The objective of this course is for the student to learn:
- How to perform a careful experiment, estimate the uncertainties, and present the results graphically.
- How to use the graph as an analysis tool. In particular, methods for finding the straight line and the uncertainties best representing the data are emphasized.
- How to prepare technical material for oral presentation to a group of peers.
- The connections among the concepts taught in the lecture portion of the course, experiences from the 'real world', and the laboratory exercises.
- The specific physical principles involved for each of the labs performed.
To be eligible for enrollment in PHYS 2xxL a student must satisfy one of the following three conditions:
- Have completed the corresponding lecture course PHYS 2xx with a grade of C or better.
- Be concurrently enrolled in the corresponding lecture course PHYS 2xx.
- Have a written waiver from the Undergraduate Director for Physics and Astronomy.
Organization of the Course
For 20XL/21XL, the 100% online course meets in a virtual format. Class will meet weekly at a scheduled time online, rather than on campus face-to-face. You will have videos to watch and homework to complete between class sessions. Once during the semester, each student will deliver an oral presentation.
In the 200 level labs, the semester is divided into four equal time-blocks, called cycles. During a typical cycle, you will complete two laboratory project modules using unique data sets provided by the instructor. Lab project modules include video explanations and demonstrations of each experiment, written project descriptions, data analysis exercises (often in the form of graphs), and questions. Project reports are assigned for each laboratory project to be turned in.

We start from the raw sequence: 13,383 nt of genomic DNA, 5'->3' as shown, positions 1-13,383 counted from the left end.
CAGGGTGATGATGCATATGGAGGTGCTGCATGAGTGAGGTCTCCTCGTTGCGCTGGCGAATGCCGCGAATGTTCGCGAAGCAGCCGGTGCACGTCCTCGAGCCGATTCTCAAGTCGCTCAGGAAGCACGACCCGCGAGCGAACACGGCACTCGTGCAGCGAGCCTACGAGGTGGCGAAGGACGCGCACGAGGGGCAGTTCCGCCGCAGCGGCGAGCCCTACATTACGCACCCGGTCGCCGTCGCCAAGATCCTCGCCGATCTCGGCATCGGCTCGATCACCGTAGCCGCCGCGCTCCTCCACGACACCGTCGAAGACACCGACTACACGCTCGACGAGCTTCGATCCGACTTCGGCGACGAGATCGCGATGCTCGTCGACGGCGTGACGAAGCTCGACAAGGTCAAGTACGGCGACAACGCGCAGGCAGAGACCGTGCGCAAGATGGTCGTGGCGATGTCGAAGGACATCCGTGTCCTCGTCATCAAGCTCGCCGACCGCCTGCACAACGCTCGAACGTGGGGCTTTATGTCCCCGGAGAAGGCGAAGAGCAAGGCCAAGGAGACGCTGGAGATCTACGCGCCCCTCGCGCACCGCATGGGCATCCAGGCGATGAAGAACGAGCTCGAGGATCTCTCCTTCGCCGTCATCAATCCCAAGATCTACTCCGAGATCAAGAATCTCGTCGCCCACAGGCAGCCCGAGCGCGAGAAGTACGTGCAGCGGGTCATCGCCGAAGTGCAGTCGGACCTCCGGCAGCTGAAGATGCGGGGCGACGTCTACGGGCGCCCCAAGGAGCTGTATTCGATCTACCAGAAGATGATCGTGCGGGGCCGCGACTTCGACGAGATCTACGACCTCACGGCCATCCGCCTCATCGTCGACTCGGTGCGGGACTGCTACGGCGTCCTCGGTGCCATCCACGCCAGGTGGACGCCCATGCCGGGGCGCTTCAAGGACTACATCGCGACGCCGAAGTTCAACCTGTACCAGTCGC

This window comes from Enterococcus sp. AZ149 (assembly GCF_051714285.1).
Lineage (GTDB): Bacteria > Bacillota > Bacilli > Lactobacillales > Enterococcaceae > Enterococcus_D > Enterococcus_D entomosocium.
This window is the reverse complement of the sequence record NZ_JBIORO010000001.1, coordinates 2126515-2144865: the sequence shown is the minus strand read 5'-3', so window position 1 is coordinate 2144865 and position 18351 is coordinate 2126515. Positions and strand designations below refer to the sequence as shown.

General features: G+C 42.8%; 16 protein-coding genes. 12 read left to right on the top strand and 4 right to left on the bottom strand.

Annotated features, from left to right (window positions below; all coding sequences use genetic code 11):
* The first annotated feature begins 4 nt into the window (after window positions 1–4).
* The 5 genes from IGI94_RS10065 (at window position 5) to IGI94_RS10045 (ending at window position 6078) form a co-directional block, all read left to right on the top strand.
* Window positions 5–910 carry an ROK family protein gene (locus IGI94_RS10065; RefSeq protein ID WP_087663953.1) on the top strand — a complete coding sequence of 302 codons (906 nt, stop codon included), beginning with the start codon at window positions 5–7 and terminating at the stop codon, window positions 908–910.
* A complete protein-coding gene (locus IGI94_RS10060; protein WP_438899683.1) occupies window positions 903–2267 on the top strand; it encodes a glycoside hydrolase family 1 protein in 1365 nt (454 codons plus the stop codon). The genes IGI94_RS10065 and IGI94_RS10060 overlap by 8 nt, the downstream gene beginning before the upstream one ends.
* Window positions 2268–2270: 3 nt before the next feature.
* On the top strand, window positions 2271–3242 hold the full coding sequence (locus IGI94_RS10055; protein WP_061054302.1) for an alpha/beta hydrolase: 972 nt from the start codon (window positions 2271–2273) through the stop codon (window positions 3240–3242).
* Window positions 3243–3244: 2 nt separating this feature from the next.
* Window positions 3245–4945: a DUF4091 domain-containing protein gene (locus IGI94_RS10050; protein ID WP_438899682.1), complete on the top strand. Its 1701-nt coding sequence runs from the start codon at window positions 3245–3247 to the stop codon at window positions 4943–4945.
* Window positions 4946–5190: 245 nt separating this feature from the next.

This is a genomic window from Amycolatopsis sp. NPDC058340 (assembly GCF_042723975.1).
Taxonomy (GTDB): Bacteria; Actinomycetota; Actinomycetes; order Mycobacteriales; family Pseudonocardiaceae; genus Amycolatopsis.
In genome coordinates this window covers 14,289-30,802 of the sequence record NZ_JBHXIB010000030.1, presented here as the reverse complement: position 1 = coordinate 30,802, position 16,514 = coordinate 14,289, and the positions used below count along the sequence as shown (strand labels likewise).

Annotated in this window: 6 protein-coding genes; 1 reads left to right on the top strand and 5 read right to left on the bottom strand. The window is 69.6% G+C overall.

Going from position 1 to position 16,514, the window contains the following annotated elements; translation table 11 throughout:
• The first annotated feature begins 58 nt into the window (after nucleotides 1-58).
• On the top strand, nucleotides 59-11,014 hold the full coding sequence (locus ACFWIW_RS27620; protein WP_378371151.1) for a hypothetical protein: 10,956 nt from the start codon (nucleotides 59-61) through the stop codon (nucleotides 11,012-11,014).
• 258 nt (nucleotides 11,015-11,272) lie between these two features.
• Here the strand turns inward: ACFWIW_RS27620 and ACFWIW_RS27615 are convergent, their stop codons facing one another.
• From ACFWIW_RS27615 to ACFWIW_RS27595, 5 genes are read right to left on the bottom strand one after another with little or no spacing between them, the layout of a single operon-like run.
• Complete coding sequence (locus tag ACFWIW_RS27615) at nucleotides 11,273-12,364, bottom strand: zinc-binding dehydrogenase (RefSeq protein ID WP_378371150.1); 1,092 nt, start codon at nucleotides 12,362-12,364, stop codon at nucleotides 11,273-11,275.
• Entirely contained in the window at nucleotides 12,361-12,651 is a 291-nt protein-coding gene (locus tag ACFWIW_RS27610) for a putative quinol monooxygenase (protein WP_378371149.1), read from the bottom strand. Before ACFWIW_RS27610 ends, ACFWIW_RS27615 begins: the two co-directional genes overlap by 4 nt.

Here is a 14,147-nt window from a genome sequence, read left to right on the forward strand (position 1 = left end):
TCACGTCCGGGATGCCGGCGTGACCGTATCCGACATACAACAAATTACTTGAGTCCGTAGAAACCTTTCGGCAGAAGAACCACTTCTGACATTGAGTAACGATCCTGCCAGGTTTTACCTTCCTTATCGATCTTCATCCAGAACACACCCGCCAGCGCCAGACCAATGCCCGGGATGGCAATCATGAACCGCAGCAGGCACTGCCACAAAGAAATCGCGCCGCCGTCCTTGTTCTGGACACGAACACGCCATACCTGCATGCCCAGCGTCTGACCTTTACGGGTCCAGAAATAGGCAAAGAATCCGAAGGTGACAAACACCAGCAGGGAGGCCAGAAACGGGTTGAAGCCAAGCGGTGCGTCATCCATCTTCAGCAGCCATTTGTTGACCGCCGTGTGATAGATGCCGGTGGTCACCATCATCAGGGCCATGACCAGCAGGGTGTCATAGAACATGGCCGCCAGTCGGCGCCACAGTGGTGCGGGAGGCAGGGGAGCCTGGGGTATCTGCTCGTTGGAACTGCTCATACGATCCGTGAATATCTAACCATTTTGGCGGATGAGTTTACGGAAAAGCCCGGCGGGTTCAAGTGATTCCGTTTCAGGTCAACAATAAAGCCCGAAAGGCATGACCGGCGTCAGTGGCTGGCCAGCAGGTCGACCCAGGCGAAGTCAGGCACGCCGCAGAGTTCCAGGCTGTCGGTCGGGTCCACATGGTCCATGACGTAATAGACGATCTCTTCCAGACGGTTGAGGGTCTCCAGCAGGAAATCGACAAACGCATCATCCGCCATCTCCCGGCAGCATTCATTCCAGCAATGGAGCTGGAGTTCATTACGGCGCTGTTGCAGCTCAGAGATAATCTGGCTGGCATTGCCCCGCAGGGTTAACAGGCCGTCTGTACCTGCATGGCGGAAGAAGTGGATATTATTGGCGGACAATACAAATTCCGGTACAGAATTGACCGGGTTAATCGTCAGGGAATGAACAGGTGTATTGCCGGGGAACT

Each cycle lasts for three weeks. Two weeks are used for lab projects. The third week of each cycle may be used flexibly by the instructor as (a) an oral presentation opportunity; and/or (b) to offer additional instruction in related topics, such as uncertainty analysis and error propagation, statistics, spreadsheet proficiency, and problem solving techniques.
It is important to understand that this is not a self-paced class or an independent study. You must attend the online class sessions, and work must be submitted on time, according to the course schedule.
Physical Sciences - Student Lab Notebook
Attendance and Grading
8 final lab reports (each out of 40, up to 320 points).
1 oral presentation (50 points).
Online Class participation (up to 30 points).
Each absence will cost a penalty of -10 points plus loss of credit for missed work.
Total Points = 400
No grades will be dropped
Online attendance in the course is required. Consistent with the University "10% rule", the attendance policy for this course is as follows:
Tardy arrival at class by more than 20 minutes will constitute an unexcused absence.
- Tardy arrival by 20+ minutes will be automatically excused on the first occasion.
- Tardy arrival by 20+ minutes on the second and subsequent occasions will constitute an unexcused absence.
One unexcused absence from any class meeting will result in -10 points plus loss of credit for the work missed.
- Two unexcused absences in the same cycle or more than two unexcused absences total will result in a failing grade, F, for the course.